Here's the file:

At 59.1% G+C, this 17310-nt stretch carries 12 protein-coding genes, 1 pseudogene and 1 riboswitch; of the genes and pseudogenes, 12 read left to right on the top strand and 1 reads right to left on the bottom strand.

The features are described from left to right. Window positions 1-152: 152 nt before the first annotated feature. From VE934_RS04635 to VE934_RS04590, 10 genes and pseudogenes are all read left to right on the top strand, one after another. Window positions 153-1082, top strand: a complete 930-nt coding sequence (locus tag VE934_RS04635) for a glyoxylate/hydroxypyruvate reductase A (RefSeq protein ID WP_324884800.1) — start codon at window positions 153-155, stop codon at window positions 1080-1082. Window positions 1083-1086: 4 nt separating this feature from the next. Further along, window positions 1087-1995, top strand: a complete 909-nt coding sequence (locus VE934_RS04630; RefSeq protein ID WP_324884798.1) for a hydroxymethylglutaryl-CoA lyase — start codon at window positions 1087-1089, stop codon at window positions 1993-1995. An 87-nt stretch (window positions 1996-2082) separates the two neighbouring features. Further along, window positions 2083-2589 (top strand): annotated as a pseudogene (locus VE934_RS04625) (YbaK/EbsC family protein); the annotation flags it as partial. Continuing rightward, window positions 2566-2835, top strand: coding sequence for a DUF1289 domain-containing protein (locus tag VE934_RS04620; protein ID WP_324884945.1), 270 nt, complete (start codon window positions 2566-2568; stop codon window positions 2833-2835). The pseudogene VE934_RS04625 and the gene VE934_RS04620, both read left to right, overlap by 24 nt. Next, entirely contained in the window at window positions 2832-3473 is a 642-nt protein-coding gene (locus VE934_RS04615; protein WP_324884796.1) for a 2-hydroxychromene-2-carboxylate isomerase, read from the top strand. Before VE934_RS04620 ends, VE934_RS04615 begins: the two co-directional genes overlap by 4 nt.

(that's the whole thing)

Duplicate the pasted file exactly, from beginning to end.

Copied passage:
At 59.1% G+C, this 17310-nt stretch carries 12 protein-coding genes, 1 pseudogene and 1 riboswitch; of the genes and pseudogenes, 12 read left to right on the top strand and 1 reads right to left on the bottom strand.

The features are described from left to right. Window positions 1-152: 152 nt before the first annotated feature. From VE934_RS04635 to VE934_RS04590, 10 genes and pseudogenes are all read left to right on the top strand, one after another. Window positions 153-1082, top strand: a complete 930-nt coding sequence (locus tag VE934_RS04635) for a glyoxylate/hydroxypyruvate reductase A (RefSeq protein ID WP_324884800.1) — start codon at window positions 153-155, stop codon at window positions 1080-1082. Window positions 1083-1086: 4 nt separating this feature from the next. Further along, window positions 1087-1995, top strand: a complete 909-nt coding sequence (locus VE934_RS04630; RefSeq protein ID WP_324884798.1) for a hydroxymethylglutaryl-CoA lyase — start codon at window positions 1087-1089, stop codon at window positions 1993-1995. An 87-nt stretch (window positions 1996-2082) separates the two neighbouring features. Further along, window positions 2083-2589 (top strand): annotated as a pseudogene (locus VE934_RS04625) (YbaK/EbsC family protein); the annotation flags it as partial. Continuing rightward, window positions 2566-2835, top strand: coding sequence for a DUF1289 domain-containing protein (locus tag VE934_RS04620; protein ID WP_324884945.1), 270 nt, complete (start codon window positions 2566-2568; stop codon window positions 2833-2835). The pseudogene VE934_RS04625 and the gene VE934_RS04620, both read left to right, overlap by 24 nt. Next, entirely contained in the window at window positions 2832-3473 is a 642-nt protein-coding gene (locus VE934_RS04615; protein WP_324884796.1) for a 2-hydroxychromene-2-carboxylate isomerase, read from the top strand. Before VE934_RS04620 ends, VE934_RS04615 begins: the two co-directional genes overlap by 4 nt.